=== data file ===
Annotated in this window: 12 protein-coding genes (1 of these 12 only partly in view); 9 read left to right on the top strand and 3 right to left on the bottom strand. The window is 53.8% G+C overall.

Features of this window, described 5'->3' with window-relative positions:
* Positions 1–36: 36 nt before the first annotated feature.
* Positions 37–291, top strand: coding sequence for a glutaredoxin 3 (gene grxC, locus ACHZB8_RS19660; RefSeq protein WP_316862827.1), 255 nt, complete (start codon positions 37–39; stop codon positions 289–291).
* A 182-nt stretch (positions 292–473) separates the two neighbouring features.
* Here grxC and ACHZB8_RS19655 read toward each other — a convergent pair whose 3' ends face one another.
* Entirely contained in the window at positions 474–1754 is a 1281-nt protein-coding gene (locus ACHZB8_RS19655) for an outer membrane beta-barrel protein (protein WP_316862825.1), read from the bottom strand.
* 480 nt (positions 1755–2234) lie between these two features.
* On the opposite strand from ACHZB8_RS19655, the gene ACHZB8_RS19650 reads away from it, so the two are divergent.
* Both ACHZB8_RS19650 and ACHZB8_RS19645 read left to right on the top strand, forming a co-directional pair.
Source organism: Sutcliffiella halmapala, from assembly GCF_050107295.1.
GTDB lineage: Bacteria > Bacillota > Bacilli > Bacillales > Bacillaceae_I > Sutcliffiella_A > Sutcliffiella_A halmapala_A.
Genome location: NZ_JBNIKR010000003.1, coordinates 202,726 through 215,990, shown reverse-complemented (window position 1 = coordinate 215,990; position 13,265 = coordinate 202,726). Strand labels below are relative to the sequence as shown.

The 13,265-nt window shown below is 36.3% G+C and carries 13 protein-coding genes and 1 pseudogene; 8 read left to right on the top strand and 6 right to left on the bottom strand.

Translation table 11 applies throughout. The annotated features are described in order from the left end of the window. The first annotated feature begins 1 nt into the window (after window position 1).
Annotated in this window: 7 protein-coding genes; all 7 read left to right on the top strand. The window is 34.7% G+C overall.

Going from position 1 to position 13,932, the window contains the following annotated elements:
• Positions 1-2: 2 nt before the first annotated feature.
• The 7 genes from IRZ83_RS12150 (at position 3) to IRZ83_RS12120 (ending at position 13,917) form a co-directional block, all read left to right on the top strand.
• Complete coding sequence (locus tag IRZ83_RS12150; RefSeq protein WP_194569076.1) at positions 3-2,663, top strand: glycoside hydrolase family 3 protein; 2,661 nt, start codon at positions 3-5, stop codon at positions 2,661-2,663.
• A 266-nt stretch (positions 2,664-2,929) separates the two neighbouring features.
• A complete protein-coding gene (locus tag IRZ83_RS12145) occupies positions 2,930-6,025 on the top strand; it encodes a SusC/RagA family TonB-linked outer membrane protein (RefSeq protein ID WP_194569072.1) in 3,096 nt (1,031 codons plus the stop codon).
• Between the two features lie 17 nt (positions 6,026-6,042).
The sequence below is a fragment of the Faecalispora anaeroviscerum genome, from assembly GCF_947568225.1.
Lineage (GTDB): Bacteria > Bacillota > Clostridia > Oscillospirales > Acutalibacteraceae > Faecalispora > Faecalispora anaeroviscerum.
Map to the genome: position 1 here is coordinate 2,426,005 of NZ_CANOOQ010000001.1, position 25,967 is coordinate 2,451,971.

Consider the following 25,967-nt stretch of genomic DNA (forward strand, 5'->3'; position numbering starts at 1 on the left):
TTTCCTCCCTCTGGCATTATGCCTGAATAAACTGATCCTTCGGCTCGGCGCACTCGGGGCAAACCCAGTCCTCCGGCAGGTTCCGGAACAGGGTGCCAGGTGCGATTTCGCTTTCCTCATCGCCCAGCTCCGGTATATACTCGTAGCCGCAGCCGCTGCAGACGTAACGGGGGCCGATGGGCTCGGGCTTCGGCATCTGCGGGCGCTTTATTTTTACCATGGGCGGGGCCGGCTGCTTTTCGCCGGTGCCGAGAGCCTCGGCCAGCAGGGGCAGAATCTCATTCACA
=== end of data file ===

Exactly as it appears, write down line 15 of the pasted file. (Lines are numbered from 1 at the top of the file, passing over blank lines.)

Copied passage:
Translation table 11 applies throughout. The annotated features are described in order from the left end of the window. The first annotated feature begins 1 nt into the window (after window position 1).